Hello. President Vladimir Putin’s decision to end the wartime deal that unblocked the passage of millions of tonnes of grain through southern Ukraine will cause prices to spike again, experts have warned, with “Catastrophic consequences” for the poorest countries already facing severe food shortages.
The United States called on Moscow suspended Saturday of its participation in the UN-backed agreement with Kyiv an “outrageous” action that risked fueling famine. Moscow linked its decision to a weekend attack on ships in the port of Sevastopol, part of the territory Russia annexed from Ukraine in 2014, which Ukraine called a “false pretext”.
The Kremlin’s announcement surprised grain traders and analysts who, while doubting the deal would have lasted beyond its mid-November deadline, did not expect a sudden termination.
“We will see a substantial price spike” as a result, said Andrey Sizov, managing director of Black Sea grain consultancy SovEcon, adding that Russia’s move was its “worst-case scenario”.
Arif Husain, chief economist at the UN World Food Programme, said “dozens of countries” would be affected by a further disruption in supplies from Ukraine, one of the world’s top exporters of grains and other food products. “In good times [this] would be bad, but in the current state of the world, it is something that needs to be resolved as soon as possible,” he said.
Five other stories in the news
1. Workers flee China’s Covid restrictions at huge iPhone factory A coronavirus outbreak at the Foxconn factory in central China, the world’s largest iPhone factory, has sparked an exodus of hundreds of workers fleeing on foot to escape the “chaos” of being locked in dormitories to self-quarantine amid dwindling food and medical supplies.
2. More than 150 dead in crush during Halloween celebration in Seoul South Korean President Yoon Suk Yeol has declared a period of national mourning after at least 151 people died and dozens more were injured after a wave of crowds caused panic Saturday night in the narrow streets of Itaewon, a popular nightlife district. Yoon pledged to investigate the cause.
3. Brazilians vote after a long and bitter presidential battle At a decisive moment for the political course of the country, a tight result is expected from yesterday’s second round to decide between two polarizing politicians: right-wing populist Jair Bolsonaro, the current president, and former left-wing leader Luiz Inácio Lula da Silva.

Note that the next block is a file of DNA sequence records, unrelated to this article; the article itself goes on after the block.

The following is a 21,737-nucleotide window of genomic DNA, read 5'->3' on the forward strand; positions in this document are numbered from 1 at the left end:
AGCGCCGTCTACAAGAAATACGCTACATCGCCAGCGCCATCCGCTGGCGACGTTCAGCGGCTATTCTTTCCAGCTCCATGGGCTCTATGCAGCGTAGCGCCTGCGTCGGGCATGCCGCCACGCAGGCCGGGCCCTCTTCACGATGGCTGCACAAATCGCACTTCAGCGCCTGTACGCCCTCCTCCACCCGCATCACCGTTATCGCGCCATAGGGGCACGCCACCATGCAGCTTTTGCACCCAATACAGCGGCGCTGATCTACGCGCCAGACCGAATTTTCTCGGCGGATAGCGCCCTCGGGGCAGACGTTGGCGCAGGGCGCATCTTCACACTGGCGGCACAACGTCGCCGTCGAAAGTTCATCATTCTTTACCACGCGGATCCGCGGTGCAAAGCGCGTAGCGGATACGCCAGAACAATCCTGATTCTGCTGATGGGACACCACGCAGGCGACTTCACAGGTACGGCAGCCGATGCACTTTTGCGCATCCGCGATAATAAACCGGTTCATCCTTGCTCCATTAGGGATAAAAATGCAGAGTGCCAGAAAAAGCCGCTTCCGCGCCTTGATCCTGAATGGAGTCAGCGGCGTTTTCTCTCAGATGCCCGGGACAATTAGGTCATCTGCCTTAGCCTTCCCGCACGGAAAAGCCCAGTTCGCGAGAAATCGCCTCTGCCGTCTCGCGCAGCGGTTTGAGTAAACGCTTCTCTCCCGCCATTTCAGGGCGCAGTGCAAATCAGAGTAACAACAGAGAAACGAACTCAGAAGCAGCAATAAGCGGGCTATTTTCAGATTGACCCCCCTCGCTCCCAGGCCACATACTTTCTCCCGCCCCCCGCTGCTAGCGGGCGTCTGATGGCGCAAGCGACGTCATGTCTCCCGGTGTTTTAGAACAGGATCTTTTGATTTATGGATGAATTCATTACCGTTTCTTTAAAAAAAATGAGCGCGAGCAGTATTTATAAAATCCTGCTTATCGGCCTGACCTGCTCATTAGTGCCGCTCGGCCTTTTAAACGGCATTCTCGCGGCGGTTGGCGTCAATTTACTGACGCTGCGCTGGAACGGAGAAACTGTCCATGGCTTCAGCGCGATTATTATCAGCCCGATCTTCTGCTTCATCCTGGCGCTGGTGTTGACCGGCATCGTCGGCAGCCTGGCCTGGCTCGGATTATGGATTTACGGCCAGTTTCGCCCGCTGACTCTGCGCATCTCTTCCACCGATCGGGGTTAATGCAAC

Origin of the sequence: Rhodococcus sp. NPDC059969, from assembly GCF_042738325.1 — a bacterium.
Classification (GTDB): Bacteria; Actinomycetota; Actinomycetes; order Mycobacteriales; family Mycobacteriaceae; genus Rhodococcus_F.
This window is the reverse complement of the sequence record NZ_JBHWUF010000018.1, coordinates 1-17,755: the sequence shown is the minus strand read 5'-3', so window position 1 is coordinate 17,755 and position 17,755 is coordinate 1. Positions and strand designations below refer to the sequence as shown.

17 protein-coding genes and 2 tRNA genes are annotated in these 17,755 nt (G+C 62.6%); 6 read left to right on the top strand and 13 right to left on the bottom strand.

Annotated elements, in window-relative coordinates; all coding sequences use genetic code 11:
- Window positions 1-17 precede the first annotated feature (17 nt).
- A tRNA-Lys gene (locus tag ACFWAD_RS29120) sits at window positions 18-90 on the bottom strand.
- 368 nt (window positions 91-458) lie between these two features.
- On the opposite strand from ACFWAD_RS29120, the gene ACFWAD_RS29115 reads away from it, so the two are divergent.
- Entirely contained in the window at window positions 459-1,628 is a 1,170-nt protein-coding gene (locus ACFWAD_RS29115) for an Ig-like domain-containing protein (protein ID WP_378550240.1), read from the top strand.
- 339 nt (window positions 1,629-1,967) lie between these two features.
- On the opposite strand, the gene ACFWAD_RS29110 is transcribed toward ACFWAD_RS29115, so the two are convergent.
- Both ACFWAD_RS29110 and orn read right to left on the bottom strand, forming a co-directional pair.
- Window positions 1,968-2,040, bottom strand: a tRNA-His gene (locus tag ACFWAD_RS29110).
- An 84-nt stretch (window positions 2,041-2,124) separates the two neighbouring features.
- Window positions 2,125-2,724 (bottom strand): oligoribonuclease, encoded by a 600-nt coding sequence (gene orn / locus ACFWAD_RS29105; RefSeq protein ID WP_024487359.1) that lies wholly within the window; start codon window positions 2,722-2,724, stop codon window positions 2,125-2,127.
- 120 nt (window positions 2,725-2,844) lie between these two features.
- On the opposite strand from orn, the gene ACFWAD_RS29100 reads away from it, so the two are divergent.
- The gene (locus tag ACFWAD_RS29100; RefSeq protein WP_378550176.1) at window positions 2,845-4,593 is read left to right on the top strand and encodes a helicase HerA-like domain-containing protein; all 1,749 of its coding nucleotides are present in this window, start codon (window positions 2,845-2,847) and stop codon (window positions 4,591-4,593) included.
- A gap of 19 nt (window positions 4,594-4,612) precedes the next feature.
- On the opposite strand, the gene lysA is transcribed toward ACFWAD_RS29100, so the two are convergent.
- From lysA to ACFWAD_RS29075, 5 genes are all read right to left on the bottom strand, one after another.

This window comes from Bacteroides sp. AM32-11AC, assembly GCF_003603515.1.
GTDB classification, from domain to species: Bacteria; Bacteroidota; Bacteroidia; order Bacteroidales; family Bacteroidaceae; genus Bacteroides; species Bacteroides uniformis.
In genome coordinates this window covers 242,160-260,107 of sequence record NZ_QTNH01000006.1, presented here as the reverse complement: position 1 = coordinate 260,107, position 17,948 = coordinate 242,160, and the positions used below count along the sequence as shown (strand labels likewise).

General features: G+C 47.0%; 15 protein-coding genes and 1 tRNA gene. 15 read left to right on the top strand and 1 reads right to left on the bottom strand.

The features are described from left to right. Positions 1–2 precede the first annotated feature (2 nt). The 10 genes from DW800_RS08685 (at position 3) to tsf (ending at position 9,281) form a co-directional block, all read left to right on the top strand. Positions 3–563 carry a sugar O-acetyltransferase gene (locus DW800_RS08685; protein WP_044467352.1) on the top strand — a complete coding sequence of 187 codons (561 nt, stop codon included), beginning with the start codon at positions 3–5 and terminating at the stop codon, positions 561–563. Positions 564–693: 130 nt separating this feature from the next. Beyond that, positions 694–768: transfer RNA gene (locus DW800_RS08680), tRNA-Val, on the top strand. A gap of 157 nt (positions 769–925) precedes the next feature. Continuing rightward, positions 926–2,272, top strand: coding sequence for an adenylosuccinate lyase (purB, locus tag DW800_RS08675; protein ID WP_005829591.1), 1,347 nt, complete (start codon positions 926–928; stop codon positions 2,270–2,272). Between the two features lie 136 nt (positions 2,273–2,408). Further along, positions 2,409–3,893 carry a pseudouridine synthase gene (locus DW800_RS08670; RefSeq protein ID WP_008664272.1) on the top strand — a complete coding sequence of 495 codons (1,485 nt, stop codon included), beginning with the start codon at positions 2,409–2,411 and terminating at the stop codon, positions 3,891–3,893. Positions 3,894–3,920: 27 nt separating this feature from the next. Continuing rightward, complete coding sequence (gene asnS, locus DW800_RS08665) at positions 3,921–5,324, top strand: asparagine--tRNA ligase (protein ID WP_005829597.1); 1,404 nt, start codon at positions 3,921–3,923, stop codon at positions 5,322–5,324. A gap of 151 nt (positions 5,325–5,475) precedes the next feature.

4. Germany rejects pressure for new EU borrowing to tackle energy crisis Christian Lindner, Germany’s finance minister, rejected joint EU borrowing as a way to tackle the bloc’s energy crisis, saying it was cheaper for individual states to take on debt themselves given the higher interest rates the European Commission is facing.
5. Sunak reconsiders participation in UN climate summit Rishi Sunak, British Prime Minister, cited “pressing national commitments” in his initial decision not to attend the UN COP27 climate summit next month in Egypt. His choice was met with a chorus of criticsleading Sunak to open the door to a possible U-turn.
The day ahead
Space launch The China National Space Administration will launch the last of the three modules that make up the Tiangong Space Station today.
military exercises Starting today, South Korea and the United States will conduct military exercises for the next five days.
United States Supreme Court The highest court in the United States will hear from “anti-affirmative action activists” seeking to ban Howard University and the University of North Carolina from considering race in undergraduate admissions.
European summer time ended last night. Clocks in the UK are set back one hour, back to Greenwich Mean Time (GMT) today.
What else we read
How Russia Secretly Takes Grain From Occupied Ukraine Financial Times investigation into illicit grain trade from occupied Ukraine reveals a complex shadow operation run by private companies and Russian state arms himself. The Russian invasion of Ukraine, one of the world’s largest grain exporters, has caused global food shortages and pushed up grain prices.
‘Mischief and delay’: How Musk and Twitter finally sealed the deal The purchase of the influential social media platform by the world’s richest man was one of the most colorful and chaotic dramas in corporate history. The acquisition, which was completed hastily before the October 28 deadline, attracted a cast of Wall Street powerhouses, the Silicon Valley elite and some “meme reporters”.
Xi blinds investors without ‘adults in the room’ When Chinese President Xi Jinping moved to tighten his grip on power earlier this month, analysts expected him to include at least a few moderates in his leadership team. The absence of even one of these figures, combined with the late release of disappointing economic data, sparked a record sell-off in Chinese stocks by foreign investors.
Benjamin Netanyahu plots to return to power as Israel heads for elections With tomorrow’s elections on the razor’s edge, former prime minister’s chances likely hinge on far-right. It will be Israel’s fifth election in three-and-a-half years of political stalemate and is widely seen as a referendum on Netanyahu, a polarizing figure who has served as Israel’s leader for 15 of the past 26 years.
European consumers cut discretionary spending In the latest evidence of growing pressure on the region’s economy, European consumers have started cutting costs while rising energy bills and interest rates drive up the cost of living. Consumer confidence has fallen sharply, and car sales, box office receipts and hotel bookings are all down.
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